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Safety Communication

By Brie DeLisi In any strong safety culture, both positive recognition and discipline are valuable. However, often organizations find the discipline piece is often considered an ‘easier’ method to drive change. Unfortunately, a focus on discipline without positive reinforcement and recognition will keep an organization at a ‘Compliant’ level of maturity – in which employees will solely focus on how to avoid punishment, rather than owning safety to keep themselves and others injury-free. You may wonder, what’s so bad about a motivation to avoid punishment? It is similar to only following the speed limit when you know there is radar and police monitoring,

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By Madison Hanscom, PhD A safety champion embodies the notion that safety comes before everything else. These individuals always have safety on the mind. They understand how safety connects to the big picture both inside and outside of work, and they are the backbone of a strong safety culture. Those who work with a safety champion know it, because it feels like someone always has your back." Researchers were interested in this topic of strong safety support. They conducted a study with railway maintenance employees to explore the extent to which perceived safety support from those around you at work might influence

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By Josh Williams, Ph.D. Leaders with effective communication skills are better able to constructively express their vision, relate to employees, and achieve their own work goals compared to leaders with poor communication skills (Poertner & Miller, 1996). This directly impacts employees’ attitudes and behaviors for safety. Which Communication Style are You? • Sheriffs are task-oriented. Their strengths include being decisive, direct, practical, and closure-oriented. However, they are often impatient, overly independent, combative, insensitive, and domineering.• Diplomats are supportive and patient. Their strengths include being consistent, easygoing, responsive to others, and effective listeners. However, they can also be too passive, indecisive, slow to change,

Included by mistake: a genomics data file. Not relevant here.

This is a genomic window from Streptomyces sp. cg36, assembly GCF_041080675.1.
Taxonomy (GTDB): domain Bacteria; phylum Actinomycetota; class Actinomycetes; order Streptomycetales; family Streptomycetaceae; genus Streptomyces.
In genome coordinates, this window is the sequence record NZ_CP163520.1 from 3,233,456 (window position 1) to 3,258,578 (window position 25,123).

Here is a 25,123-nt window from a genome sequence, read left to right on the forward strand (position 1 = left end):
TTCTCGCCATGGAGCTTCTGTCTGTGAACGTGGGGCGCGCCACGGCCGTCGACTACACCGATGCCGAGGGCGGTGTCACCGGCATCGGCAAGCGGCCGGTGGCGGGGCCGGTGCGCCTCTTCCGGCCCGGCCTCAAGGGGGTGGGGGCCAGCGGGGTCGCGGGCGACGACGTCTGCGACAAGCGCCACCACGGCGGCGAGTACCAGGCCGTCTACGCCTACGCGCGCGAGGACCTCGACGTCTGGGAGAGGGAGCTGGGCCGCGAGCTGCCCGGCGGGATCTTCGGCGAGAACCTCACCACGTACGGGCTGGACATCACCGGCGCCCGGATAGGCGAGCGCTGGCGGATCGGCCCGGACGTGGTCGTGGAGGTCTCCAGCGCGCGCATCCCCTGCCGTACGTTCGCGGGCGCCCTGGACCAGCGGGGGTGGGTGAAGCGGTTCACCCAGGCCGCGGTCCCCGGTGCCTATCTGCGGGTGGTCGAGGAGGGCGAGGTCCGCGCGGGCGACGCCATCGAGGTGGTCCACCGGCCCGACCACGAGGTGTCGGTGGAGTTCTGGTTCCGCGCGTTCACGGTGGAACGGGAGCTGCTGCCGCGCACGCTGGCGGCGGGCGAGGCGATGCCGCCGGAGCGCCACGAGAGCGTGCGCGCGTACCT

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By Brie DeLisi Creating and implementing safety changes in an organization is no easy task. There are so many opportunities for failure – not having a thorough plan, unanticipated roadblocks, a lack of resources, ill-suited programs and procedures. Even if all of those items are covered, the most impactful is whether or not there is buy-in from the greater employee population. Below, we’ll cover tips on how to generate employee buy-in when making changes to organizational safety. Employee Involvement – perhaps one of the most critical steps is to actually involve employee representatives in the change process itself for a number of

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By Josh Williams, Ph.D. Effective leaders continuously look for ways to increase employee safety commitment. Employees who feel committed to the organization are more likely to work safely, caution others for safety, and get actively involved in safety efforts. Those who aren’t committed rarely go beyond the call of duty for safety or anything else. In fact, they may have more serious issues such as non-compliance, absenteeism/tardiness, and confrontations with others. Organizational commitment consists of (Saal & Knight,1995): Strong support and acceptance of the organization’s values and goals. The willingness to put forward considerable effort for the organization. A strong desire to maintain membership

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By Madison Hanscom, PhD It is not a secret… when the workforce perceives that management considers safety to be as important as production, this is associated with great outcomes. A group of researchers decided to dig in deeper (1). They collected data from employees working in hazardous jobs and found what they suspected — there is a significant relationship between management commitment to safety and higher worker safety motivation, higher safety participation (safety behaviors that go above and beyond what is required), and lower injuries (1). They took it a step further by examining what these relationships look like when employees report

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